Many argue that our experiences and circumstances define us. They claim that incidents and events intrinsically become a part of who we are and how we live.
The real issue is that others project their own perceptions and judgments regarding another’s experiences, and either do not know, do not care, or do not understand what circumstances that may have led to them, and instead, simply choose to identify and define people as such without direct inquiry.
And in doing so, a person is bullied, persecuted or extorted into becoming what he or she is not.
We must reject that, and not declare that for others.
A person is rarely the sum of an incident or experience, but more so of his or her reaction to them. Unfortunately, the public tends to suffer amnesia regarding a person’s identity, accomplishments, years of personal history, and personal interaction, which is likely a better characterization of the person prior than a single moment or event in a person’s life later.
An honor student who fails a class is not a failure, but a person that did not study or seek help; a champion of women’s rights who is raped is not a victim, but someone who was victimized; an intelligent and creative person who is unemployed, overwhelmed with bills, and bankrupt, is not poor, but someone who lacks an opportunity.
On the other hand, when we, who are being defined by experience, accept that as our truth, we fail to grow or gain the lesson we were meant to learn. Ironically, some may even falsely think the lesson to learn was merely about the actual incident itself and not possibly about the people involved, elements surrounding it, or even the thinking, or decisions, in general, that precipitated it.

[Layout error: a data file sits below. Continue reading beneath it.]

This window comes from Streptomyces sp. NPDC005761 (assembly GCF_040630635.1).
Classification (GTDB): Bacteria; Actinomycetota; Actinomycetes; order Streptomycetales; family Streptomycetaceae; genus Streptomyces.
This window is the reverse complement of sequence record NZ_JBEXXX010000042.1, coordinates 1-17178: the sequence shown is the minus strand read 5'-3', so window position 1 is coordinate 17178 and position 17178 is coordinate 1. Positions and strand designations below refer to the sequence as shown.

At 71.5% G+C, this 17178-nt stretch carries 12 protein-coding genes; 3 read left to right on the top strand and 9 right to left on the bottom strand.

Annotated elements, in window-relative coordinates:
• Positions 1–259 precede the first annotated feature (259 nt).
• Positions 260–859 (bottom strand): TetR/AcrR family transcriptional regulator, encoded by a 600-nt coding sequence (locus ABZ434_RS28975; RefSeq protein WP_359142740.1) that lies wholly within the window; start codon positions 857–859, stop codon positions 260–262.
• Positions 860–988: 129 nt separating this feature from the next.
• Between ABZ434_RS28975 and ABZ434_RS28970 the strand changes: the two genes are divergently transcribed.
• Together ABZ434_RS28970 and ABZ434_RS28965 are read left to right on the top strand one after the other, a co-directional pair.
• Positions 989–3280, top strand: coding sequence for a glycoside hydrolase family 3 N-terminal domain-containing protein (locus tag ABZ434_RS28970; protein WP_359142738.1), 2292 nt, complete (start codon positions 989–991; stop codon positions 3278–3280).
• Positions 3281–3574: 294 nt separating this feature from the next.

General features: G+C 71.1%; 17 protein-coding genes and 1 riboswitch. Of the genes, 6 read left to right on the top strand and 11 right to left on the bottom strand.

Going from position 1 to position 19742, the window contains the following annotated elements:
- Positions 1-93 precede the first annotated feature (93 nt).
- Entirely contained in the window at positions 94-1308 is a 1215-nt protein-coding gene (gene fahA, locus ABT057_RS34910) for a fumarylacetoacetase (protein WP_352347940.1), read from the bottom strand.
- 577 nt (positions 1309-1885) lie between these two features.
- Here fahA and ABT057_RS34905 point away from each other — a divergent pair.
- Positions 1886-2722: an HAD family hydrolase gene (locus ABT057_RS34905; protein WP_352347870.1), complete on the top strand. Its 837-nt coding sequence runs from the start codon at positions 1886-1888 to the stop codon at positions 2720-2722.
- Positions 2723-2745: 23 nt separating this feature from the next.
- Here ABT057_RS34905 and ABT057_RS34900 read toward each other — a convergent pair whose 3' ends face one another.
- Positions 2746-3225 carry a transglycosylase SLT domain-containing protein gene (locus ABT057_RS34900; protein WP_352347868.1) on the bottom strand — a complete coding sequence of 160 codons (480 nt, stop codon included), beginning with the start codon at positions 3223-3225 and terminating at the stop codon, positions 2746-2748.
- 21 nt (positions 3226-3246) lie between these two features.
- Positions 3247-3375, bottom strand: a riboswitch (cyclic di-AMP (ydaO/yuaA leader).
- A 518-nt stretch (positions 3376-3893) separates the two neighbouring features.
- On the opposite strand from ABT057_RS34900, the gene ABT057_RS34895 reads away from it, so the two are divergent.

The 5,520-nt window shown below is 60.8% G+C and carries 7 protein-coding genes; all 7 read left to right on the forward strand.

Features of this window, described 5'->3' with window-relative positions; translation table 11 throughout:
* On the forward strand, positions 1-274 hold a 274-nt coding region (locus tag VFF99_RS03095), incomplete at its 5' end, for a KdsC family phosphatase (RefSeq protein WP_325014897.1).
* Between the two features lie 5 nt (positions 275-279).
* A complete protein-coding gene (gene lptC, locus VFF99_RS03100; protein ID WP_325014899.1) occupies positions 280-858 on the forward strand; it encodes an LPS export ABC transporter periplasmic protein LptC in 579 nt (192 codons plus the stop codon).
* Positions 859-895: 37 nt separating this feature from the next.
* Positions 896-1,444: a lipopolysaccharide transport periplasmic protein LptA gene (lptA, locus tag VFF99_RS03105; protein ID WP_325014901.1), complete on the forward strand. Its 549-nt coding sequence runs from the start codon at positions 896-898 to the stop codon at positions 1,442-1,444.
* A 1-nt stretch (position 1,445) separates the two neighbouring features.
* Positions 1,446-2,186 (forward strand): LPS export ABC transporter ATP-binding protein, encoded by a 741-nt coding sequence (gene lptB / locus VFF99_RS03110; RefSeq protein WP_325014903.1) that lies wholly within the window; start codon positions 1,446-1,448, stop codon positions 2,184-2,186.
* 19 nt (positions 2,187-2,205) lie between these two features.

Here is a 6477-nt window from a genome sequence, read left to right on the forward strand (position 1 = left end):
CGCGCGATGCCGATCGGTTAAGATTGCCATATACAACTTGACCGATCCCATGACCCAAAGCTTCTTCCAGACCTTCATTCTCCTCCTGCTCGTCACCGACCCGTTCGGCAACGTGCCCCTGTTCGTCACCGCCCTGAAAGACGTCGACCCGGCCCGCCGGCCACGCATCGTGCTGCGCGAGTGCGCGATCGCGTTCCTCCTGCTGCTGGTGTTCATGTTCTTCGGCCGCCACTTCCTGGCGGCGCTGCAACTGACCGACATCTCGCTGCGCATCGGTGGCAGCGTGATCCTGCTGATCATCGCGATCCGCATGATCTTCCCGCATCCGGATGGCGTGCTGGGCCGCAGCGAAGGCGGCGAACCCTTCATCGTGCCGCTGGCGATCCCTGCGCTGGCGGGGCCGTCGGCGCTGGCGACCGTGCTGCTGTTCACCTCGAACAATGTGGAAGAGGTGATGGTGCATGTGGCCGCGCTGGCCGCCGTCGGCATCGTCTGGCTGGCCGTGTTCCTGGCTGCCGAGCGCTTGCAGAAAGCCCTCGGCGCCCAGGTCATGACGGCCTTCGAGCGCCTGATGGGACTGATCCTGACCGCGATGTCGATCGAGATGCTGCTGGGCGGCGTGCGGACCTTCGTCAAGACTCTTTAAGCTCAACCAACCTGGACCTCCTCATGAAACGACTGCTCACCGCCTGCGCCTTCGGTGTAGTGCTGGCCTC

An incident or current circumstance is not a permanent identity caste system. They are, however, unfortunate detours. They place us in undetermined locales.
Some become lost and never find their way back, unfortunately carving out an existence and reality within the confines of other people’s declarations. They embody and embrace their mistakes and otherwise take ownership of victimhood. Life for them becomes and is characterized by one static and stagnant moment in time.
While others, who learn or realize they are meant to take advantage of this space, pause, re-evaluate, plan and regain focus, are subsequently able to move forward. They do not forget their experience, but use it constructively to develop emotionally, overcome trauma, combat personal demons and end generational curses.
Ultimately, the realization that our circumstances are where we are and not who we are offers us the blessing that we can leave behind all that has harmed us.
Eric Christopher Webb © 2017
The WordsByWebb blog distributes a weekly quotation and reflection every Tuesday from National Black Authors Tour bestselling author and multi-talented writer Eric Christopher Webb (E.WEBB?!) to inspire, motivate and encourage personal development of its readers. The blog also regularly shares news, updates, new poetry and excerpts of the writer’s latest work. Webb, a spoken word artist, former Washington News Correspondent for Thomson Newspapers and nationally-syndicated Soul Searching columnist, has also been featured in movies, music videos, commercials and literary documentaries on HBO, BET Weekend’s Evening of Spoken Word, BET’s Rap City, Video Jukebox, The Party Machine, The Learning Channel, Voice of America and XM Radio. He is the author of five books, including "The Garvey Protocol: Inspired By True Events," a 2013 Phillis Wheatley Book Award Finalist for First Fiction and the National Black Authors Tour bestseller, "Love Letters, Death Threats & Suicide Notes." He has also contributed to numerous anthologies, journals and magazines.
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